Well, and let's imagine that Amtrak did go ahead and pass the bill along.  What would their reaction be if NJT and SEPTA turned around and said "You know what?  We want to bid out several slots to a third-party operator to try and offset our costs..."  Amtrak would (understandably if not justifiably) have a whole litter of calves at the concept.

To be fair, there's a block of NEC maintenance stuff that the states don't need for their trains (basically, most of the Acela-related improvements) and a large chunk of that does need to come from Amtrak...but at the same time I do think that should be allowed to cross-subsidize the rest of the system, if at a reduced rate (I do get the states not wanting to pick up the check for a bunch of 160 MPH improvements that they could never hope to use for their trains).


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#23 jis

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Posted 21 April 2017 - 06:32 AM

But the there also is a whole slew of tracks that needs to be kept operational mostly for the use of Commuter agencies, and just the operation of Amtrak trains do not require them.

The way to handle it is to manage tariff through the use of slots of various quality priced at appropriate levels.

As things stand, it is the NEC Commission, not Amtrak, that is tasked with figuring out who should pay how much, and it is quite likely that both Amtrak and Commuter agencies will land up paying more to cover the day to day maintenance to maintain SOGR. Capital improvements are the things that will be subsidized.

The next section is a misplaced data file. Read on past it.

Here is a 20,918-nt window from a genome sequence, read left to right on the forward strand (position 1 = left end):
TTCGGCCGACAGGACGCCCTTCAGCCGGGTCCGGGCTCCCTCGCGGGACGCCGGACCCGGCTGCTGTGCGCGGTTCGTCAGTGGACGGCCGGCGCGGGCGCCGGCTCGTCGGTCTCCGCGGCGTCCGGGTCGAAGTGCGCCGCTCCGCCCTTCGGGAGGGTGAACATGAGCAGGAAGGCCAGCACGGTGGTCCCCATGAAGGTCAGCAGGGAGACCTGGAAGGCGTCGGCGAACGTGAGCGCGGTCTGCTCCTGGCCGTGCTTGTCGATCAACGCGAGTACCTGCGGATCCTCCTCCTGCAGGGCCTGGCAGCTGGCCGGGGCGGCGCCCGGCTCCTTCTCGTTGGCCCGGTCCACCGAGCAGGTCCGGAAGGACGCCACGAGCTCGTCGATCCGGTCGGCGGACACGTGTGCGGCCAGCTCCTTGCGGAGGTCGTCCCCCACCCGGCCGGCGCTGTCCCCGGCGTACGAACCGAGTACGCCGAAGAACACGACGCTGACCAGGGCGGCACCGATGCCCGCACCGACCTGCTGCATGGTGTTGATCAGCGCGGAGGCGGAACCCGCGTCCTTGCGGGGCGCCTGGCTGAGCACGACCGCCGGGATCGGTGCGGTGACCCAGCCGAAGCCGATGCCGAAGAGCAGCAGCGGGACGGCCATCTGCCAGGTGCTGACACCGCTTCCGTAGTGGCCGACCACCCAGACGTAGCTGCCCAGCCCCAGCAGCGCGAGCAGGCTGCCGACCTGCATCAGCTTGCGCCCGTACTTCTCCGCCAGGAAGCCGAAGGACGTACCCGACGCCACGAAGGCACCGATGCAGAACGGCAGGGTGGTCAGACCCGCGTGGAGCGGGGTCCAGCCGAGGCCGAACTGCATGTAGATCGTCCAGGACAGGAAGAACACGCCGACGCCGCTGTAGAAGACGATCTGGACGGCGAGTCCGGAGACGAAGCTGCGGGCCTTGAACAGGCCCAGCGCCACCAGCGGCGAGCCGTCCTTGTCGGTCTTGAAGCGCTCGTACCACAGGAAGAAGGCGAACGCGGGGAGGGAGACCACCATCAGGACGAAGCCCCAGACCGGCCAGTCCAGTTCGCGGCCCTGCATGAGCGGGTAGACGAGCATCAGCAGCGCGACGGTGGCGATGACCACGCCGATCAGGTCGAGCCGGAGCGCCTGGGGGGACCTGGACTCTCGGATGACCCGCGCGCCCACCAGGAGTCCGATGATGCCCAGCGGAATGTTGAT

#24 neroden

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Posted 21 April 2017 - 05:55 PM

The only thing that matters is what is the total cost to run a train for a mile

Bzzzt. Wrong. You've failed to distinguish between fixed costs and variable costs. This matters. Look it up if you don't know the difference.

Which do you mean by "total cost"? I can tell you that practically every Amtrak train covers its variable costs. They nearly all generate a "gross profit".

The fixed costs, however, are most of the costs. Amtrak needs to run *more trains* in order to cover the fixed costs.
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#25 neroden

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Posted 21 April 2017 - 06:18 PM

As to the cost of the Acela IIs ($2.45bn, presuming that the whole package associated with them is considered part of the purchase), that would fund about a thousand new single-level railcars.  Using a trainset model for this (even if they would be individual cars), let's say you want your "standard" LD train to be 12 cars (bag, 4 sleepers, diner, cafe, 5 coaches)[1] and two locomotives.  Per Amtrak's estimates from a few years ago that's going to be $2.5m/car and $5-7m/locomotive (so $40-44m/set).  That's 54-61 sets.